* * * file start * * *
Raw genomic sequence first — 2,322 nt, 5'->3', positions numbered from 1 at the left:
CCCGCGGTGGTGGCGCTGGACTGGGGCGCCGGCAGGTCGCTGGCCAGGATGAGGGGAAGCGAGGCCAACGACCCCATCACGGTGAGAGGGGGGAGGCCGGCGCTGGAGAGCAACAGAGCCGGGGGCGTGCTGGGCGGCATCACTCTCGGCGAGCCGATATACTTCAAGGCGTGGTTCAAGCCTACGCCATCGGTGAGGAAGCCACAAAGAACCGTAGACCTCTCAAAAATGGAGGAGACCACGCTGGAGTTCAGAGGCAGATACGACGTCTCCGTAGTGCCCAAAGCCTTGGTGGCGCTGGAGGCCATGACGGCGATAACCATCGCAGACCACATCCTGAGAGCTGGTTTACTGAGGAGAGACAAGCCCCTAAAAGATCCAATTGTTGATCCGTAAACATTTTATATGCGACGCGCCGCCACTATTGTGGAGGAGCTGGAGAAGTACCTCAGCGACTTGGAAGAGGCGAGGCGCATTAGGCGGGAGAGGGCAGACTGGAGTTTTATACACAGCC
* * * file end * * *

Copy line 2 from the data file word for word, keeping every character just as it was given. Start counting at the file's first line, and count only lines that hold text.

CCCGCGGTGGTGGCGCTGGACTGGGGCGCCGGCAGGTCGCTGGCCAGGATGAGGGGAAGCGAGGCCAACGACCCCATCACGGTGAGAGGGGGGAGGCCGGCGCTGGAGAGCAACAGAGCCGGGGGCGTGCTGGGCGGCATCACTCTCGGCGAGCCGATATACTTCAAGGCGTGGTTCAAGCCTACGCCATCGGTGAGGAAGCCACAAAGAACCGTAGACCTCTCAAAAATGGAGGAGACCACGCTGGAGTTCAGAGGCAGATACGACGTCTCCGTAGTGCCCAAAGCCTTGGTGGCGCTGGAGGCCATGACGGCGATAACCATCGCAGACCACATCCTGAGAGCTGGTTTACTGAGGAGAGACAAGCCCCTAAAAGATCCAATTGTTGATCCGTAAACATTTTATATGCGACGCGCCGCCACTATTGTGGAGGAGCTGGAGAAGTACCTCAGCGACTTGGAAGAGGCGAGGCGCATTAGGCGGGAGAGGGCAGACTGGAGTTTTATACACAGCC